Test Driving the Money Button — Simple Enough for a 9-Year Old
On September 13 the Money Button launched, allowing people the ability to integrate a Bitcoin Cash-powered payment button into any website or application. This week we tested the Money Button’s user interface with a website to see how easy it is to add a digital currency payment button.
Also read: Ledger Nano S Review: Can This $65 Device Top Trezor?
Taking the Money Button for a Test Spin
Last week news.Bitcoin.com showed a preview of the Money Button after the application’s creator, Ryan X Charles, published a video on the subject. Since then on September 13, the first version of the platform has launched and we decided to give the application a test spin to see how it worked. Furthermore, my 9-year old son Joshua, who is very familiar with bitcoin and who has reviewed platforms and devices with me before, helped me with the review. We’ve reviewed the Ledger Nano S together and we also used to upload his artwork to the website Blockpress. Joshua is currently in the process of creating his own website on Wix using the site’s web builder and we decided to test the Money Button on his build.
The first thing we did was register with Money Button to set up a wallet. You don’t have to register to set up a button, as you can add a third party BCH wallet or add the user number of another Money Button wallet. After registering, the platform creates a seed and asks you if you want to back up the mnemonic. Users can also skip the back up right away (not recommended) and write down the mnemonic at a later date. After that you can load a wallet with funds and you can use this money to tip other websites on the web that have a Money Button deployed. But we decided to create a Money Button to see how simple it was for Joshua to add it to his website, which is unpublished at the moment, but we used the button in the preview.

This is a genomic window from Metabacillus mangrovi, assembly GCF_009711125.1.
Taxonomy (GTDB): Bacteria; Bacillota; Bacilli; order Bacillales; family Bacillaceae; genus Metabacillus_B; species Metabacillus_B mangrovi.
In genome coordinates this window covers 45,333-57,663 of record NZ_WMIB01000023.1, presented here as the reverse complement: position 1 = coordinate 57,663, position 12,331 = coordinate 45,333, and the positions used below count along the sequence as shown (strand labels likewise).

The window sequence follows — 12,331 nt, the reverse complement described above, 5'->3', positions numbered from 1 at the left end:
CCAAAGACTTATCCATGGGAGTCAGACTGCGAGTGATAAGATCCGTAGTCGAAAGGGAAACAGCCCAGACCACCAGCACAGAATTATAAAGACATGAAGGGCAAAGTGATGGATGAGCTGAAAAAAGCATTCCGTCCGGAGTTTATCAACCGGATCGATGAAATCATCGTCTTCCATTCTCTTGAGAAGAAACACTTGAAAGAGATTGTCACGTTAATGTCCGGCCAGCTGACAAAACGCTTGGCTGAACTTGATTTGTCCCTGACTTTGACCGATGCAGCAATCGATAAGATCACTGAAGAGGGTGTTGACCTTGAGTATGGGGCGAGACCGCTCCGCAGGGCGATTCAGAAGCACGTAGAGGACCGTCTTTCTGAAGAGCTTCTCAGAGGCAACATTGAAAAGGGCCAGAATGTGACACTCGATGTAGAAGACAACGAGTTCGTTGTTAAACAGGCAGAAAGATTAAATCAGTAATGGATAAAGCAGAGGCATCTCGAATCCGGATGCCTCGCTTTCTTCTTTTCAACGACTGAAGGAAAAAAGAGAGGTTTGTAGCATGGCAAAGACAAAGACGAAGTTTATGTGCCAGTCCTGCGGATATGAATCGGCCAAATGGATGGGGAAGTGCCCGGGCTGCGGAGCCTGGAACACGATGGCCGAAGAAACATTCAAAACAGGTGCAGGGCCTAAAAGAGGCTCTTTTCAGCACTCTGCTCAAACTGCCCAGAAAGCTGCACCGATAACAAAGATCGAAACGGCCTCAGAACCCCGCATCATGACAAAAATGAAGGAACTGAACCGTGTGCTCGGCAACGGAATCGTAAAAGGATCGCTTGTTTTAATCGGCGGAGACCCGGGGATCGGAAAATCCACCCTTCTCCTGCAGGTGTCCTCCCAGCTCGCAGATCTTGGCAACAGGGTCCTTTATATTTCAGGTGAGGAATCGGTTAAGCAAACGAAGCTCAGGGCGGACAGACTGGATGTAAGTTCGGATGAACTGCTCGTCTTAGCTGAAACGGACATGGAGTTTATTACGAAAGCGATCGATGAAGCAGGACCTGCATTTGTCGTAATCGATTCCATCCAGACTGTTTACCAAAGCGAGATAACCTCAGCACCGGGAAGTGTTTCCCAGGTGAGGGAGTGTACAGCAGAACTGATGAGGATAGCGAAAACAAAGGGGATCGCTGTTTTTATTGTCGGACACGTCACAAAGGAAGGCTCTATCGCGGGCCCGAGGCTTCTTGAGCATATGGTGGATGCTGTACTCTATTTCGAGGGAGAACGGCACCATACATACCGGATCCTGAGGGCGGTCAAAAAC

So Joshua went to the ‘create your own Money Button for free’ page on the website. From there you can customize the payment button with a variety of options such as making a tip button or a paywall button. We decide to make a ‘tip’ button and tether it to the Money Button wallet we just created.
Users can then choose the Money Button’s label which allows for 20 characters inside the button describing the amount you can tip, a label or a customized label and amount. For our button, we named it ‘Joshua’s Tip Jar’ and created a tip button for $10 USD worth of BCH that will be sent to our Money Button wallet. Users can set the button to any amount of money and in a wide variety of digital and fiat currencies. You can also choose to tether the button to another wallet address.
After selecting everything you want, to the right, you can see a preview of the button and even slide it to test out how it works on the Money Button website. Under that preview, there is some code that can be added to any website, and the firm says a WordPress plugin is on the way. Joshua went to his Wix web builder and easily pasted the code into the i-frame box and then positioned the button where he wanted it placed. After that, Joshua previewed his website (what it would look like if it was live on the web) to see how his Money Button looked and worked. We were both pleased to see the ‘Joshua’s Tip Jar’ button and it operated just like it did on the platform when we created the code.
Overall the experience was pretty straightforward and for people who know the basics of using a bitcoin cash wallet will grasp the Money Button application with ease. Joshua liked the idea that people could tip him when he added his artwork to his website in the future. And we both thought the button could offer a lot of incentive for content creators on the web if the application catches on and gains popularity going forward.
What do you think about the Money Button platform? Let us know what you think about this subject in the comment section below.
Images via Shutterstock, Money Button, and Jamie Redman.
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